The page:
|No treatment, Trizivir or Viracept+Combivir
Dec 5, 2001
My first lab results (over 3 years ago) were tcell count of 321 and viral load of 12,000. I was put on Viracept and combivir and my next tests revealed undetectable levels of the virus and an increase of my tcell count. My viral load has since been undetectable (<50) and my tcell count has fluctuated between 550 and 800, currently at 630. During the 3.5 years, I've missed my dose 3 times (I take 6 pills twice a day).
My doctor gave me three options to consider. To stop taking meds and see what happens, change to taking only Trizivir or stay with my current regime. Do I fix something that doesn't appear to be broken?
| Response from Dr. Young
Thanks for your questions.
I happen to be a conservative on this (but not other) issues, and suscribe to the idea if it ain't broke...While there have been some recent debate over the potency of non-boosted PIs, I believe strongly that for those who are very adherent(like you), and have had long-term success with the treatment, it remains very likely that you will continue to do very well on Combivir/nelfinavir.
Nevertheless, it is worth considering the other options discussed by your doctor. Before taking on the particulars, it would be worth knowing if you have any side effects (fatigue, headache, gastrointestinal upset, for example)or toxicities (elevated cholesterol, triglycerides or lactic acid) that might provide a basis for switching a suscessful therapy. As for stopping therapy, we havent been too excited about this option, unless patient's CD4 counts were never too low (say, less than 350) and unless current CD4 count (and percentages) are well within the normal range. These could be considered patients, who under current guidelines might not have ever started on treatment. If you are having side effects of medications, then the idea of stopping treatment (especially if you meet the above criteria) would not be irrational. If you were to go this route, then I would certainly suggest close clinical and laboratory monitoring.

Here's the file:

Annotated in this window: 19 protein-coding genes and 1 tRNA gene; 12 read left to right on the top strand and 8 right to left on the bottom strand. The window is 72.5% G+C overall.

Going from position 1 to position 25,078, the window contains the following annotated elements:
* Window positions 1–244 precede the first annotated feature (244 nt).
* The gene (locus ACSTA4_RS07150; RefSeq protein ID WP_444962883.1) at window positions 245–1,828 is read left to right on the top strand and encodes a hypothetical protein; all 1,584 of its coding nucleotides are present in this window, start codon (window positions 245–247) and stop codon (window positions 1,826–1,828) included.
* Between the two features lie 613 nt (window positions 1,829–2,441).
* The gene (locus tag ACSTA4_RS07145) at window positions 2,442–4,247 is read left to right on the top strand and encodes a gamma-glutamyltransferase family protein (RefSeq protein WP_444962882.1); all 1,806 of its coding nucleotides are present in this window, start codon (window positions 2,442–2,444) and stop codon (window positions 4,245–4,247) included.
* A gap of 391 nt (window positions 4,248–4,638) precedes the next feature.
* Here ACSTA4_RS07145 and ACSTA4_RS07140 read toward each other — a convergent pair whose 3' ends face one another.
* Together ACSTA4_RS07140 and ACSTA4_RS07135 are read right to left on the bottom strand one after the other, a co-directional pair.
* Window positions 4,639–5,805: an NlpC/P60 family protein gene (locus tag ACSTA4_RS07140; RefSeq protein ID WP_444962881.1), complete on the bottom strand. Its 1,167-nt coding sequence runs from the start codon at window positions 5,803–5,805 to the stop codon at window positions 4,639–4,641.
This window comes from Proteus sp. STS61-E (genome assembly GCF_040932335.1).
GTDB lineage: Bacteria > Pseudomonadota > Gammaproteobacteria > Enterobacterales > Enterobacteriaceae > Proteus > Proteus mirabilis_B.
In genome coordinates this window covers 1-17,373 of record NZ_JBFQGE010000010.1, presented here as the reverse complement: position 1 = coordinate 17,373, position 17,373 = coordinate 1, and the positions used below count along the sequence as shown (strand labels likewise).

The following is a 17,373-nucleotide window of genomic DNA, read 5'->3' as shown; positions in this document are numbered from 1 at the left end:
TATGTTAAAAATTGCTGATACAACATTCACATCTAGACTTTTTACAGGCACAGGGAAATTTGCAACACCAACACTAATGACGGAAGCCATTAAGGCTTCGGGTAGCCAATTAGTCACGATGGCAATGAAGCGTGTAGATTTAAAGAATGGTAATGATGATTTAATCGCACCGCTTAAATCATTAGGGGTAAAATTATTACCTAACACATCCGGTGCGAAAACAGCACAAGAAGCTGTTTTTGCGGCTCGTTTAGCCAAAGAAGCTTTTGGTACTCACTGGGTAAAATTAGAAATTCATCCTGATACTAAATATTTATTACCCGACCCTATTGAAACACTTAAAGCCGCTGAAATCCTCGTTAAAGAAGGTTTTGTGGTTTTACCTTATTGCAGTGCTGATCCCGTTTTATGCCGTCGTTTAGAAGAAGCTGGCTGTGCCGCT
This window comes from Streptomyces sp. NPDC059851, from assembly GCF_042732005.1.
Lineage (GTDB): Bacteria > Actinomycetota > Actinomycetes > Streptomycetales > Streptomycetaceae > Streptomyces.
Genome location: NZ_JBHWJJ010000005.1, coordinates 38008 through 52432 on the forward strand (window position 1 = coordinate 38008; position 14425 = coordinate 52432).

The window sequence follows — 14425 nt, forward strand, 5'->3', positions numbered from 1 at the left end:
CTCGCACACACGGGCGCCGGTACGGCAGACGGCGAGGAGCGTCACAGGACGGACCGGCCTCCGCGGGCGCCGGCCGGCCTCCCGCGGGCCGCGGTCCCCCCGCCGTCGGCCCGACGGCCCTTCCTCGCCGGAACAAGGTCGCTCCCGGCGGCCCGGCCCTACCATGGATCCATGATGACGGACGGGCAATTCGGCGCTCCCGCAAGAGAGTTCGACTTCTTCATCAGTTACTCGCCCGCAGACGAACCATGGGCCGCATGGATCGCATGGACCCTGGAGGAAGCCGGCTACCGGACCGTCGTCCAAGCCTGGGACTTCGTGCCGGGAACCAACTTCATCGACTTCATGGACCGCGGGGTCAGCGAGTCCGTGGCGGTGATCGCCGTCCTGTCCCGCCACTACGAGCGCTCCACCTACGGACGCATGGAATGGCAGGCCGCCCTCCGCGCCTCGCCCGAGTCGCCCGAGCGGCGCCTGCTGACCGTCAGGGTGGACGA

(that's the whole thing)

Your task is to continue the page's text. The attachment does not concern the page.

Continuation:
As for switching to Trizivir, this approach has the attractive notion of simple pill count-- 1 twice a day,is hard to beat; further, the idea of having a 2-class sparing regimen offers the idea of multiple treatment options in the future in the event of treatment failure. Concerns that have been expressed about potentcy among persons with high viral loads is controversial, but at very least don't apply to you with a baseline viral load of only 12,000. A recent set of studies provide prospective data that this approach is similar in durability to staying on the PI-based treatment, provided that you have not had prior nucleoside mono- or dual therapy.
In the end, the decision to make treatment changes needs to be carefully weighed, and tailored to your individual situation. Certainly discuss these options and your questions with your doctor, and no matter what, continue to receive lab monitoring after any switch.
Hope that this is helpful, good luck, BY
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